“Exactly how they want you to be” by Julia in J’s Attic

Friday May 10, 2019
9:49pm
5 minutes
Martin John
Anakana Schofield

She sits, pretty, mouth closed, because pretty
She is 7, going on 8, she is the middle child
Her younger sister is wearing white beside her
She is wearing white
Her sister youngest is beside her wearing white
They are all to be seen, not heard, no peeps, no sound
Mother does the talking
Mother always does the talking
Mother talks circles around Father
Father says little but is feared most
She is sitting, not speaking, no peeps, wondering
Am I Allowed To Go To The Bathroom?
Am I Allowed To Ask If I Can Go To The Bathroom?
Am I Allowed To Need To Use The Bathroom?
The clock ticks a slow death, a burn, a punishment
She is counting everything she knows how to count:
chickens, lashings, siblings, six of each
times she woke up from being unconscious:
three, and one she is not remembering
The adults are eating, maybe laughing, but none of them see
They don’t see three pretty little dolls sitting on the couch
Three pretty little dolls, dolled up for the sake of looking at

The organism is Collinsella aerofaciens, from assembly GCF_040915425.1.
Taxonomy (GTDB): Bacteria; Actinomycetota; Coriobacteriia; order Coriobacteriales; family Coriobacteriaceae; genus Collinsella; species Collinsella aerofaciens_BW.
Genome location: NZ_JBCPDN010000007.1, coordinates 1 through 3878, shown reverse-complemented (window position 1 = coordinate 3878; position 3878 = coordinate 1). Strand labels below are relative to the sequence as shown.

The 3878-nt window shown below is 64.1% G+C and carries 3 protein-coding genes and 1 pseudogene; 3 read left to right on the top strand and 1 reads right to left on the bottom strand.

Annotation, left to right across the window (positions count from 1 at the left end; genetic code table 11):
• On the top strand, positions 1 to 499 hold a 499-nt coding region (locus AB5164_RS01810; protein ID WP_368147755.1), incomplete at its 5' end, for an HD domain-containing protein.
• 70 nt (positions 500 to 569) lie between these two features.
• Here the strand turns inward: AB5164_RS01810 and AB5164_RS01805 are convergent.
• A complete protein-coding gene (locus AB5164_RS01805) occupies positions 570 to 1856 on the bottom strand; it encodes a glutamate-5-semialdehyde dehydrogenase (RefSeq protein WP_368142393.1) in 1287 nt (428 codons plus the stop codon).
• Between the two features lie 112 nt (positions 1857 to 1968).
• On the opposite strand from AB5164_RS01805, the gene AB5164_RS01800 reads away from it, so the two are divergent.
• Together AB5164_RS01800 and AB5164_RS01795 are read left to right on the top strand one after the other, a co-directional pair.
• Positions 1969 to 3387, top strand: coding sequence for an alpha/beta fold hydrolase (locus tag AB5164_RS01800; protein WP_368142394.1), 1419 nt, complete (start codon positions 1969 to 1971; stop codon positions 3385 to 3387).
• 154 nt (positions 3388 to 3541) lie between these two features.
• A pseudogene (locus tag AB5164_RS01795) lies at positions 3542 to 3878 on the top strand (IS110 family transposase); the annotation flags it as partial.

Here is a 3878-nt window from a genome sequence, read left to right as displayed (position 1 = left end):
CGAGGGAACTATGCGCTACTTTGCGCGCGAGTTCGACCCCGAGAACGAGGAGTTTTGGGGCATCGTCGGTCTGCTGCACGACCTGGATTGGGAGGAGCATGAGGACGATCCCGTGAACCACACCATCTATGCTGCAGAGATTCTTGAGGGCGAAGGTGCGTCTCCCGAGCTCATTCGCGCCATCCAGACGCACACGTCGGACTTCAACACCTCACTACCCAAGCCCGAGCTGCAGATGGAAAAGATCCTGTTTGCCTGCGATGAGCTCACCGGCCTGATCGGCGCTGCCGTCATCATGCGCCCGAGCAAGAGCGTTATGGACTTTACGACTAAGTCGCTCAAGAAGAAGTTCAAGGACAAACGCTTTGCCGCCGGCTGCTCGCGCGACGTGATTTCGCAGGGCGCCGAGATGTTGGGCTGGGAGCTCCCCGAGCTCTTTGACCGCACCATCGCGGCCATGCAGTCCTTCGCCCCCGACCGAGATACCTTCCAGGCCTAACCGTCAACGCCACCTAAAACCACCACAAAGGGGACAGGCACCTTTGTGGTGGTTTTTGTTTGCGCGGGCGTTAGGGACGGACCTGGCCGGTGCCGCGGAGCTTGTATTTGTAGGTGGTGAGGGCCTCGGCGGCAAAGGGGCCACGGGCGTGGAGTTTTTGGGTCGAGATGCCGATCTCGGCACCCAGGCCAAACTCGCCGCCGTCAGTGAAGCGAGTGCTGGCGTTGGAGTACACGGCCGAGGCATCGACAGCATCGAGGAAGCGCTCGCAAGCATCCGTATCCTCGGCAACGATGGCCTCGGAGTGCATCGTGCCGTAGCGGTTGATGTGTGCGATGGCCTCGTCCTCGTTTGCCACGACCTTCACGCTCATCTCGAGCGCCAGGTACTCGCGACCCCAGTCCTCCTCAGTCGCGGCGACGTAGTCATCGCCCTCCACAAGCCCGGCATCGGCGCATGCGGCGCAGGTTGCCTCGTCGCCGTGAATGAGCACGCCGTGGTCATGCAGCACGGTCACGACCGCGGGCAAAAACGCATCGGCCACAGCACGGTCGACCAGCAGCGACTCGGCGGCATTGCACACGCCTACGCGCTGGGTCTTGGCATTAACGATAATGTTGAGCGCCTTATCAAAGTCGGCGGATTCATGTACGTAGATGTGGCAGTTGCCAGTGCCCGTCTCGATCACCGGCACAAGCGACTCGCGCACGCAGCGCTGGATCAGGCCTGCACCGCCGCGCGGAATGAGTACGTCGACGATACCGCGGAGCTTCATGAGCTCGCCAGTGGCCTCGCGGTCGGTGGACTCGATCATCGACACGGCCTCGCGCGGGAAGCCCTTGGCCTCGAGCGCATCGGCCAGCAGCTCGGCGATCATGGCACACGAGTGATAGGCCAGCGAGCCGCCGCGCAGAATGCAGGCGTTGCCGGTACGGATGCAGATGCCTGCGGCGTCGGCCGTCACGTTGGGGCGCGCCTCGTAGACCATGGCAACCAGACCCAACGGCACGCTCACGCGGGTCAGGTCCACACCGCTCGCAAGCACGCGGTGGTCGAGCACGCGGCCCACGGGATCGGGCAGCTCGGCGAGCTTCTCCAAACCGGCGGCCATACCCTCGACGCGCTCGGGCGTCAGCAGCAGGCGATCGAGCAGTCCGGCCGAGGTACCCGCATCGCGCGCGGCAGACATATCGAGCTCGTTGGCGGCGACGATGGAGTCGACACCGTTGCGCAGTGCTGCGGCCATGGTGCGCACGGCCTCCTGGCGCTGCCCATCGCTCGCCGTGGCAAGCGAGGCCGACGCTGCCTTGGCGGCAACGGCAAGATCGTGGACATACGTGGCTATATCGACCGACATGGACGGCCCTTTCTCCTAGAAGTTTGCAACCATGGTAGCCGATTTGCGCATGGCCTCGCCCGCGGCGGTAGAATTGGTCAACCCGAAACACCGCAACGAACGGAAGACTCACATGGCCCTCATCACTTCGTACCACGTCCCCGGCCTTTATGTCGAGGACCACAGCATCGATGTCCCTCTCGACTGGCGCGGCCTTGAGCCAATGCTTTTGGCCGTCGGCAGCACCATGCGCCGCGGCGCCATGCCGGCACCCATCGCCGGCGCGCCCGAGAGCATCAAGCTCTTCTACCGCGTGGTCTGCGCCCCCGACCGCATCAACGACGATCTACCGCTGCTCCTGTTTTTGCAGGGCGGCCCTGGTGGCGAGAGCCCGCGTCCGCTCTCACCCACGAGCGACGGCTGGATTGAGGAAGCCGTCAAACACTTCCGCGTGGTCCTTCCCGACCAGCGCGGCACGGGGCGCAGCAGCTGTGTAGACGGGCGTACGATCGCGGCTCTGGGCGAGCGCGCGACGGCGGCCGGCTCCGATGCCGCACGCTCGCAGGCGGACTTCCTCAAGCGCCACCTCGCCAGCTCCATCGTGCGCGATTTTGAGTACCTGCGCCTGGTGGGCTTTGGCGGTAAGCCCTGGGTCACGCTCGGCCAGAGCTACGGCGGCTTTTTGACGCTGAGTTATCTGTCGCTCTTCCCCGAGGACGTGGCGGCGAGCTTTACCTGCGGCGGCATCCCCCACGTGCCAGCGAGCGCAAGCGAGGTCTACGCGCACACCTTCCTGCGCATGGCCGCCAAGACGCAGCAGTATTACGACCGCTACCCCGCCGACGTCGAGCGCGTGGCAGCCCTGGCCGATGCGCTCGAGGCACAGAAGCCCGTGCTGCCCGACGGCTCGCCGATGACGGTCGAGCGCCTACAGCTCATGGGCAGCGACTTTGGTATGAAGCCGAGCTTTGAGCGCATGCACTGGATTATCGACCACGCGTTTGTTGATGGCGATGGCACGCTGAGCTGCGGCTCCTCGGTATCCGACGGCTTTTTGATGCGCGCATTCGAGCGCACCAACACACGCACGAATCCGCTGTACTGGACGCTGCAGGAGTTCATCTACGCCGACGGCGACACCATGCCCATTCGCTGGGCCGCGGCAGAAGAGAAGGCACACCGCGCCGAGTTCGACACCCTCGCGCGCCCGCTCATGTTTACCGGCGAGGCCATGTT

Three pretty dolls too afraid to move or be heard
She sits still with her hands clasped in her lap, knuckles itching
The way a nightmare might

“roasted fennel” by Julia at the Sheraton in Philadelphia


Tuesday April 15, 2014
11:09pm
5 minutes
A post on Instagram

Mama liked it when her drinks tasted like Italy. It reminded her of home, of her mother, of her doggie, Stella, and her doll-friend, Cicio Bello. When mama took a sip, she’d slip, then slide, then land back in a time where farm animals woke her up each morning, and where Figs grew as big as your face in September.
She stocked up on the stuff just in case they ever decided to stop making it. Not that anyone would, it was a beautiful thing. But just in case, she always said, just in case.
We knew she could say whatever she wanted and we’d never say a thing in return to her about it. We didn’t want Mama to feel like she had a problem. We didn’t want anyone to think she couldn’t handle it on her own, just the way she wanted to. Nobody mentioned a thing when we’d find bottles of her nostalgia hidden under the sofa cushions, or planted deep in the soil of her dying rosemary bush. Nobody said anything when Cicio Bello started appearing again in Mama’s life, her old friend whispering things to her no one else could hear; keeping her company through the storm.